While we were standing at the end of the rocky stairs and contemplating midway whether to go further, one of the guys offered to go up alone and check if it was feasible; else, we had no option but to go down. Before the rest of us could react, he left. Not that he was our version of Bear Grylls, but he was better than most of us out there. We paused and stared at each other for a moment. Couple of minutes after he left, another one said, "Why should he go alone? Let's all go for it." "If not now, then its never." and in true optimistic spirits he said, "Jo hoga, dekhlenge."
The only thing on our minds then was don't look back, just keep going. Slowly and steadily all of us managed to reach with whatever little confidence we had left. But the feeling of being on top was priceless. For a moment, the few of us could not believe that we actually made it. And the view from there—impeccable is the word.

My friend asked me, "so, how does it feel"?

I replied, “Blissful!”

Yes, that was my feeling at 1500 feet above sea level with my eyes shut and arms stretched wide open. I soaked myself in the clouds that surrounded me and opened my eyes to an unforgettable sight of the beautiful and strong mountains laden with lush green landscape.

If I thought that this was the best part, then I was mistaken. The adventure began now. The real zeal is not being on the top. It's peeking down from there. That is when you hear yours and your neighbor's heartbeat very, very carefully When you start a trail up, your vision is restricted as you have very little things to focus on, but when you come down, the view is expanded, and you can practically see everything, including the sights you should not see—a deep valley where even non-acrophobic people can feel dizzy, dense fog which can make you feel lost. You start to trust your instincts like never before, and descending a slippery path with the help of slender rods will only invoke and strengthen the fear of death in you. In addition, there's very little time to think at this juncture because there are others waiting behind you (and equally petrified as you are). You need to be quick as they are already semi-dangling and clinging to the bars with their eyes and hopes on you.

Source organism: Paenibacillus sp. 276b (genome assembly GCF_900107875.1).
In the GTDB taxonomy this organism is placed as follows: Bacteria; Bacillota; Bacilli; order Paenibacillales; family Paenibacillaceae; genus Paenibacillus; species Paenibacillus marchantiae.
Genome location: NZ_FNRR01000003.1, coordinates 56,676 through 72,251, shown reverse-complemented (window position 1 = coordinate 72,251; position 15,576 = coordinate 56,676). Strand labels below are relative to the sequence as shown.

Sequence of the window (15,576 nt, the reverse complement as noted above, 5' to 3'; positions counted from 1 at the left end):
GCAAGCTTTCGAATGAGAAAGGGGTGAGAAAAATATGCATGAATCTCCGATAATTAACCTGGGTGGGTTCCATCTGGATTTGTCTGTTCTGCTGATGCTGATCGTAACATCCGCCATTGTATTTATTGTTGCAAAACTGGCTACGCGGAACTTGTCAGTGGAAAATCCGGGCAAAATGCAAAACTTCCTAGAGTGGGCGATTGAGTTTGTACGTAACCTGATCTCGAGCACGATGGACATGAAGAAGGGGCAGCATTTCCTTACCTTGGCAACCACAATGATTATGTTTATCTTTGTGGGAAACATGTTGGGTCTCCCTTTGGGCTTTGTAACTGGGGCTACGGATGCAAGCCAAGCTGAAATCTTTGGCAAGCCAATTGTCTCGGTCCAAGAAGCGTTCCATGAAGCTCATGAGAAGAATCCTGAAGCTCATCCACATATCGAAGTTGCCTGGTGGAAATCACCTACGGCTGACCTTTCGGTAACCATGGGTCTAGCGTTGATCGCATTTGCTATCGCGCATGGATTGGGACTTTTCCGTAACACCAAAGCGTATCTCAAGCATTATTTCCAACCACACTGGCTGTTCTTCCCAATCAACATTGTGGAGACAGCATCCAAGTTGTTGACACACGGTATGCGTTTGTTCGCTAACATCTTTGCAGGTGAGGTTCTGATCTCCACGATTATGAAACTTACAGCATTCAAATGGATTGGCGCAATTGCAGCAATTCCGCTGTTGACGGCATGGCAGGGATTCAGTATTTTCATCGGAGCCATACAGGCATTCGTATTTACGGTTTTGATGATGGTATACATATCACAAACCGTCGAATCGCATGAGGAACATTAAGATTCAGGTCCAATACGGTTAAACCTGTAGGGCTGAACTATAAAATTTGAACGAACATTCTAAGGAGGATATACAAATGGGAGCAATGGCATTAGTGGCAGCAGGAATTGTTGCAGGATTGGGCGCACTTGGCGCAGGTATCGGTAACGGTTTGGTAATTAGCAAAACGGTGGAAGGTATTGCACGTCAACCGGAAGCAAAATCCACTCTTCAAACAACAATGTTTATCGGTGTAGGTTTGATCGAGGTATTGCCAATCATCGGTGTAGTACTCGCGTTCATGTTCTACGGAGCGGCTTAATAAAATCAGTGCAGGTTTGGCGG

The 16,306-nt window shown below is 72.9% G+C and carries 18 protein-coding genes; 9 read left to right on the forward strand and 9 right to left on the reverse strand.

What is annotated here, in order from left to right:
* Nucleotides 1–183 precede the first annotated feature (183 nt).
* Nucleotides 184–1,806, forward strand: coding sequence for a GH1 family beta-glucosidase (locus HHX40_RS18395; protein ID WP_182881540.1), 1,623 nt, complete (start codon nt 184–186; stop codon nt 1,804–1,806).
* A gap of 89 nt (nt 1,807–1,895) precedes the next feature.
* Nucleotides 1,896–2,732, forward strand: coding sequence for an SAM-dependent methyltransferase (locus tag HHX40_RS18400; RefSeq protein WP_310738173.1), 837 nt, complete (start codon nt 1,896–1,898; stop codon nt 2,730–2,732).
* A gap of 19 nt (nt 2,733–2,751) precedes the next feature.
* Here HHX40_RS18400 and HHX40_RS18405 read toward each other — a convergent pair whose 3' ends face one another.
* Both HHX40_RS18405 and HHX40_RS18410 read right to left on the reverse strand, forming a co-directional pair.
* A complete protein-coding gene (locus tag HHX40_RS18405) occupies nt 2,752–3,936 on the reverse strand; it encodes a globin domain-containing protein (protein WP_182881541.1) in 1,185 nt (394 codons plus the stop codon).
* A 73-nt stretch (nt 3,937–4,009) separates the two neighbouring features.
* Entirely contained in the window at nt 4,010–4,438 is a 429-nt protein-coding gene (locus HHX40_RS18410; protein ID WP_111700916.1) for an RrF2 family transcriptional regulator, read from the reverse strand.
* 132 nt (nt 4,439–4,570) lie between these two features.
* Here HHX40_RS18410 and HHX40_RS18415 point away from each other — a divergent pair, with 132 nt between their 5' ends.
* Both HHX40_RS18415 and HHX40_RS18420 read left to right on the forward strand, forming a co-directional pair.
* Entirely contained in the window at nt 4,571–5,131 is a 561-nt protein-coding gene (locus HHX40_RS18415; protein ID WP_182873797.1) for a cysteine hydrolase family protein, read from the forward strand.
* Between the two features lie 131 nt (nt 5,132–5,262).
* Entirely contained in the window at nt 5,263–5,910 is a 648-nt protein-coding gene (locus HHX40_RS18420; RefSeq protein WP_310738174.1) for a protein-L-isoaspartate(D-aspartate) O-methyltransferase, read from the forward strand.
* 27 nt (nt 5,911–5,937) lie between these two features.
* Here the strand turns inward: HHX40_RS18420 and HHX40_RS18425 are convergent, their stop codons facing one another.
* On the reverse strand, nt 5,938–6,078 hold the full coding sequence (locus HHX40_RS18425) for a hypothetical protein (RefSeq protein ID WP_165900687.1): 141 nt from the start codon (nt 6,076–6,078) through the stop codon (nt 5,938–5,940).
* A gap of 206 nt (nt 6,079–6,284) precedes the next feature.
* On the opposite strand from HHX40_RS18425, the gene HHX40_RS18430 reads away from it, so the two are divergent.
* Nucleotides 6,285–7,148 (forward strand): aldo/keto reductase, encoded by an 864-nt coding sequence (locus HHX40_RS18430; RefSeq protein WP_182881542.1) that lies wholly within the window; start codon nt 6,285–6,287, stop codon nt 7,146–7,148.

Thankfully, despite all the risks, fright, and scare, we managed to descend safely from the staircase. I was relieved and ecstatic once I was out of it. Then what ensued was a two-hour dragging trail all the way back to Ambivli via Peth. Super exhausted all of us were, but we managed to reach Ambivli faster than we expected. Maybe it was the beautiful view that kept pushing us and made the descent downhill easier. Once there, the hungry souls, which included the rest of us too by now, ate out to our heart's content at the earlier hotel. Food is all what you need at the end of a lovely day, and authentic tasty Malvani cuisine is like a reward for your efforts.

Thus, after an exhaustive journey of overcoming fright, challenging our limits, drained-out muscles, wonderful memories, and a liberating date with nature, six freshened-up souls left Karjat and headed back home just as birds flock to their nests in the evening after a long day. This event calmed me down, soothed my senses, taught me life lessons, and more than anything else, made me happy. After this experience, I can now relate to what John Denver said when he wrote this song:
Country Roads, take me home to the place I belong….


  1. When you reach up there and close your eyes and spread your arms....I just love that feeling :-)!


Post a Comment

Popular Posts